What Does a Midwife Do?

Links to Amazon on this blog are affiliate links*

5
(3)

I am done having babies and I just started seeing a midwife. Sounds a bit odd, right? Midwives deliver babies! That’s what they do. Wrong. That is far from all they do.

I just realized that my perception of what a midwife actually does was WAY off. In fact, I wish I’d have known more about midwives while I was still having babies! I would have used one!

Here was my very misinformed understanding of what a midwife did:

I would have described a midwife as someone that delivers babies with a holistic, natural, unmedicated approach. I thought of a midwife as someone that did home births and water births.

I knew I wanted to birth my babies at a hospital. Hospitals have NICUs and resources to help in emergencies- for mama and baby. This is a must in my mind to have access to. I also wanted access to pain medicine if I felt the need.

To me, birthing a baby at home is a huge unnecessary risk that I wasn’t willing to take. I also just didn’t want to do it at home due to the mess. It felt odd to me. I like the comfort of the hospital, personally. As a result of this and my perception of what a midwife did, I never bothered to read up on what a midwife actually does!

Anyways, fast forward to yesterday. I had been extremely dissatisfied with my OB care and was looking for a new practice.

We moved about a year ago. Not far, but just far enough that I didn’t want to make the drive to the OB practice I was at. I was pregnant at the time and I was a high risk pregnancy.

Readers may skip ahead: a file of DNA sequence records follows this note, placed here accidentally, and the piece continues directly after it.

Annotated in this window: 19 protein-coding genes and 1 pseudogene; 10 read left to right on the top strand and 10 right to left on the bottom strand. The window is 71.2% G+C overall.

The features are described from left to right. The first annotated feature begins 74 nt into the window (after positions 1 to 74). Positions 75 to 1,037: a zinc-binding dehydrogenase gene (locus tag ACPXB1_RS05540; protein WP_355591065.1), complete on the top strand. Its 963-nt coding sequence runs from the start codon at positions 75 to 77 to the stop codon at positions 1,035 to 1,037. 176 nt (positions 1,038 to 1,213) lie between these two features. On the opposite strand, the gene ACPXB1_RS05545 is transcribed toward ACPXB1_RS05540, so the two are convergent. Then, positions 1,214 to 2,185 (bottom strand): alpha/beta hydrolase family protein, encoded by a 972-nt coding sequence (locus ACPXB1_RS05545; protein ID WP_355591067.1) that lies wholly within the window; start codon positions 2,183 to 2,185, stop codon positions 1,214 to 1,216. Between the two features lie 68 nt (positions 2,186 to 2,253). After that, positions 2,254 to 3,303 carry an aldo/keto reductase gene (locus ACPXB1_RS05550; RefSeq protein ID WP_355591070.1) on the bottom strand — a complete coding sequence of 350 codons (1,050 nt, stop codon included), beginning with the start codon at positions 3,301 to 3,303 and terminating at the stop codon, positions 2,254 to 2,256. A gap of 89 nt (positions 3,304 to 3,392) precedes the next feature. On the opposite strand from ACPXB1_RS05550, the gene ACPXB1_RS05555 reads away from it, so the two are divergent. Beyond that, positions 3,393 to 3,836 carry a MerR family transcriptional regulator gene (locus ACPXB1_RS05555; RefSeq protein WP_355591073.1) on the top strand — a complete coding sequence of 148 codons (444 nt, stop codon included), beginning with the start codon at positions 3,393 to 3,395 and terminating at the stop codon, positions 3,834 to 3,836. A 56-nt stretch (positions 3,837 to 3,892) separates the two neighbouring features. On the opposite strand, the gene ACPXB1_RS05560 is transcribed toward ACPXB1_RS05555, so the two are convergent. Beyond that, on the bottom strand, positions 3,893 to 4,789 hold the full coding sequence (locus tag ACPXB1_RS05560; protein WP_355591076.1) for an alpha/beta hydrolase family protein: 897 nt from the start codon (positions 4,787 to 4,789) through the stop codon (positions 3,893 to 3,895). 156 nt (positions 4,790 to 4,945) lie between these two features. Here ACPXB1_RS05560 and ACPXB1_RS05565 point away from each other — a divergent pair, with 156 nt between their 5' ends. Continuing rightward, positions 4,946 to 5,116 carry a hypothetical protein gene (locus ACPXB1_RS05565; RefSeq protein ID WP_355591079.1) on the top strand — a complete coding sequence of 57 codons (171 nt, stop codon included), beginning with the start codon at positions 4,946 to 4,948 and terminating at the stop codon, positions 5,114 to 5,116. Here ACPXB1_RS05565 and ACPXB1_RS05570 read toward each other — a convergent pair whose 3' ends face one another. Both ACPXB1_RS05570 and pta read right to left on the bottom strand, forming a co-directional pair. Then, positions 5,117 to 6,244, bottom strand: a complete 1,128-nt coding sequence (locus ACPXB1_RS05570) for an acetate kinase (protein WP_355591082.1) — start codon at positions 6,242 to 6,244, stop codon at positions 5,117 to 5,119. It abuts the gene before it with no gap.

The specialist I was seeing along side my OB was also in the new city that I was moving to. So, I had some comfort that I had him to see. I asked him for an OB recommendation, and just went with it.

The practice he referred me to was big and busy and I never saw the same doctor- there were simply too many doctors, and too little appointments. I knew I had to just go with the flow, and I also knew that even if I had seen the same doctor there was no guarantee that would be the OB delivering my baby. It was highly unlikely.

So, I just saw whoever and got through it. Again, I knew I had my specialist taking good care of me, so I honestly wasn’t concerned with who my OB was.

There were so many things I disliked about the office, so when things settled down and I wanted to address some health concerns with my OB, I knew I wanted to find a new doctor that would take my concerns to heart.

I took to a local Facebook group for some recommendations. Several people recommended a midwifery practice. I was intrigued so I clicked on the link and read more. I figured it wasn’t for me though, especially since I was done having babies. I was so wrong!

After loving what I saw on the website, I scheduled an appointment. I am so glad I did. The midwife I met with was the first person in a LONG time to really sit with me and devote her attention to everything I said. We came up with a plan of action that I felt comfortable with after she listened to my concerns and issues.

I was beyond pleased with my experience, and I walked out wishing I’d known more about midwifery when I was still having babies!

What is a Certified Nurse Midwife?

what does a midwife do

A certified nurse midwife (CNM) is basically an advanced registered nurse degree or nurse practitioner. They have a masters degree and tons of training, as they actually birth babies like an OB does. They don’t just call the OB in when it’s time. They are highly trained.

Just like seeing a nurse practitioner as your family doctor, you can see a certified nurse midwife to provide care for all of your women’s health needs.

A CNM provides care before, during and after childbirth. They do everything you’d expect your OB/gynecologist to do.

What a Certified Nurse Midwife Does:

  • Well woman exams
  • Pap smears
  • STD testing
  • Labor and Delivery (in hospitals, not just home births)
  • Postpartum care